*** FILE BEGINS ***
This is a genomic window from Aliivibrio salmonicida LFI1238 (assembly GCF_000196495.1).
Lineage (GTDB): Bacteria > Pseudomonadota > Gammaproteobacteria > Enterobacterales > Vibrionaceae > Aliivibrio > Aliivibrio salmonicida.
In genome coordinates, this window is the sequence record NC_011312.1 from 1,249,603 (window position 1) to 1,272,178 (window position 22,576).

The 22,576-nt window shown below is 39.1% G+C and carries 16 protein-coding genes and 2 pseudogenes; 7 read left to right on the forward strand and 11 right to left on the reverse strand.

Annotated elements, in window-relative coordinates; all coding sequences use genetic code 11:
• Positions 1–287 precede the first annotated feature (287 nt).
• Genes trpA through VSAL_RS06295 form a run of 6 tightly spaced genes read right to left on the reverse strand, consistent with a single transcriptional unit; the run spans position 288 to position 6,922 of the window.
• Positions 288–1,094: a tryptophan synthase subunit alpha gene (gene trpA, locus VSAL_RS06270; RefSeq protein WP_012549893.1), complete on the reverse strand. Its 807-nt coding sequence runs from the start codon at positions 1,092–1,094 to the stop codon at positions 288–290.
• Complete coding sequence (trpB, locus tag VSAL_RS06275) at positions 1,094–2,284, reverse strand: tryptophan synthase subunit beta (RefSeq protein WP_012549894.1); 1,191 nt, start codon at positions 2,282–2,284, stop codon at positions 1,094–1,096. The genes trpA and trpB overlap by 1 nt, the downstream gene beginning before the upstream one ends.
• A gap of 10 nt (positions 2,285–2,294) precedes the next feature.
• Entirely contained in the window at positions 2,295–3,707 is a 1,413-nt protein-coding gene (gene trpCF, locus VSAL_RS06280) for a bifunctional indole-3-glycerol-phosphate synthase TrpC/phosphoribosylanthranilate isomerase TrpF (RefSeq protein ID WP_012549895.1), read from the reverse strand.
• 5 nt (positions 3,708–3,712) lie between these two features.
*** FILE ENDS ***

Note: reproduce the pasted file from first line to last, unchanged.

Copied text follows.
This is a genomic window from Aliivibrio salmonicida LFI1238 (assembly GCF_000196495.1).
Lineage (GTDB): Bacteria > Pseudomonadota > Gammaproteobacteria > Enterobacterales > Vibrionaceae > Aliivibrio > Aliivibrio salmonicida.
In genome coordinates, this window is the sequence record NC_011312.1 from 1,249,603 (window position 1) to 1,272,178 (window position 22,576).

The 22,576-nt window shown below is 39.1% G+C and carries 16 protein-coding genes and 2 pseudogenes; 7 read left to right on the forward strand and 11 right to left on the reverse strand.

Annotated elements, in window-relative coordinates; all coding sequences use genetic code 11:
• Positions 1–287 precede the first annotated feature (287 nt).
• Genes trpA through VSAL_RS06295 form a run of 6 tightly spaced genes read right to left on the reverse strand, consistent with a single transcriptional unit; the run spans position 288 to position 6,922 of the window.
• Positions 288–1,094: a tryptophan synthase subunit alpha gene (gene trpA, locus VSAL_RS06270; RefSeq protein WP_012549893.1), complete on the reverse strand. Its 807-nt coding sequence runs from the start codon at positions 1,092–1,094 to the stop codon at positions 288–290.
• Complete coding sequence (trpB, locus tag VSAL_RS06275) at positions 1,094–2,284, reverse strand: tryptophan synthase subunit beta (RefSeq protein WP_012549894.1); 1,191 nt, start codon at positions 2,282–2,284, stop codon at positions 1,094–1,096. The genes trpA and trpB overlap by 1 nt, the downstream gene beginning before the upstream one ends.
• A gap of 10 nt (positions 2,285–2,294) precedes the next feature.
• Entirely contained in the window at positions 2,295–3,707 is a 1,413-nt protein-coding gene (gene trpCF, locus VSAL_RS06280) for a bifunctional indole-3-glycerol-phosphate synthase TrpC/phosphoribosylanthranilate isomerase TrpF (RefSeq protein ID WP_012549895.1), read from the reverse strand.
• 5 nt (positions 3,708–3,712) lie between these two features.